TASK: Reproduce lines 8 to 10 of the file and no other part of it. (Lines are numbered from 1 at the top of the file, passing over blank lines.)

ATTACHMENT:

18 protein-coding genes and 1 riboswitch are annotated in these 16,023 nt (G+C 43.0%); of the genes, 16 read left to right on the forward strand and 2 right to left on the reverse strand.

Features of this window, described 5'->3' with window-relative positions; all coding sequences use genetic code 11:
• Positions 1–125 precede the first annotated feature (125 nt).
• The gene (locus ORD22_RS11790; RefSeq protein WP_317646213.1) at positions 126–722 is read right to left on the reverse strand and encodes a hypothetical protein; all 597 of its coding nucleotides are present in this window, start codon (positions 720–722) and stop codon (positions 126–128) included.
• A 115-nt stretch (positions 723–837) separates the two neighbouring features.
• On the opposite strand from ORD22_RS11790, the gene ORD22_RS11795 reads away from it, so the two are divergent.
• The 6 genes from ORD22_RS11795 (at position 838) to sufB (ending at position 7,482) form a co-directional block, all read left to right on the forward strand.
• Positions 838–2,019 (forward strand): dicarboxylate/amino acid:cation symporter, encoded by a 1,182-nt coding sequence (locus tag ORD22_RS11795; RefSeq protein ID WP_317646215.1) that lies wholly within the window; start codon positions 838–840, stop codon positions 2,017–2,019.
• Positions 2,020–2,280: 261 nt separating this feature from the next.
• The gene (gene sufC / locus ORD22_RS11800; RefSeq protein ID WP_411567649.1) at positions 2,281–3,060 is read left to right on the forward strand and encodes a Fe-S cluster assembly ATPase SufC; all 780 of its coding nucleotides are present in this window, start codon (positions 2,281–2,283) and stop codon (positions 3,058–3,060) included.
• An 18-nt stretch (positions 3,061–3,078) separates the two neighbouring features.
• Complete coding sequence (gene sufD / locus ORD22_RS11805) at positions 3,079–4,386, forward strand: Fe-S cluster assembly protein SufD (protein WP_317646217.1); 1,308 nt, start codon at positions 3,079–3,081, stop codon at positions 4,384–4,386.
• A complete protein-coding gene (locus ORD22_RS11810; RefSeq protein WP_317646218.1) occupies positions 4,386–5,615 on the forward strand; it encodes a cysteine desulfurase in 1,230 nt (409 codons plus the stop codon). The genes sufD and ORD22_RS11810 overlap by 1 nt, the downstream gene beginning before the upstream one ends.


• Positions 838–2,019 (forward strand): dicarboxylate/amino acid:cation symporter, encoded by a 1,182-nt coding sequence (locus tag ORD22_RS11795; RefSeq protein ID WP_317646215.1) that lies wholly within the window; start codon positions 838–840, stop codon positions 2,017–2,019.
• Positions 2,020–2,280: 261 nt separating this feature from the next.
• The gene (gene sufC / locus ORD22_RS11800; RefSeq protein ID WP_411567649.1) at positions 2,281–3,060 is read left to right on the forward strand and encodes a Fe-S cluster assembly ATPase SufC; all 780 of its coding nucleotides are present in this window, start codon (positions 2,281–2,283) and stop codon (positions 3,058–3,060) included.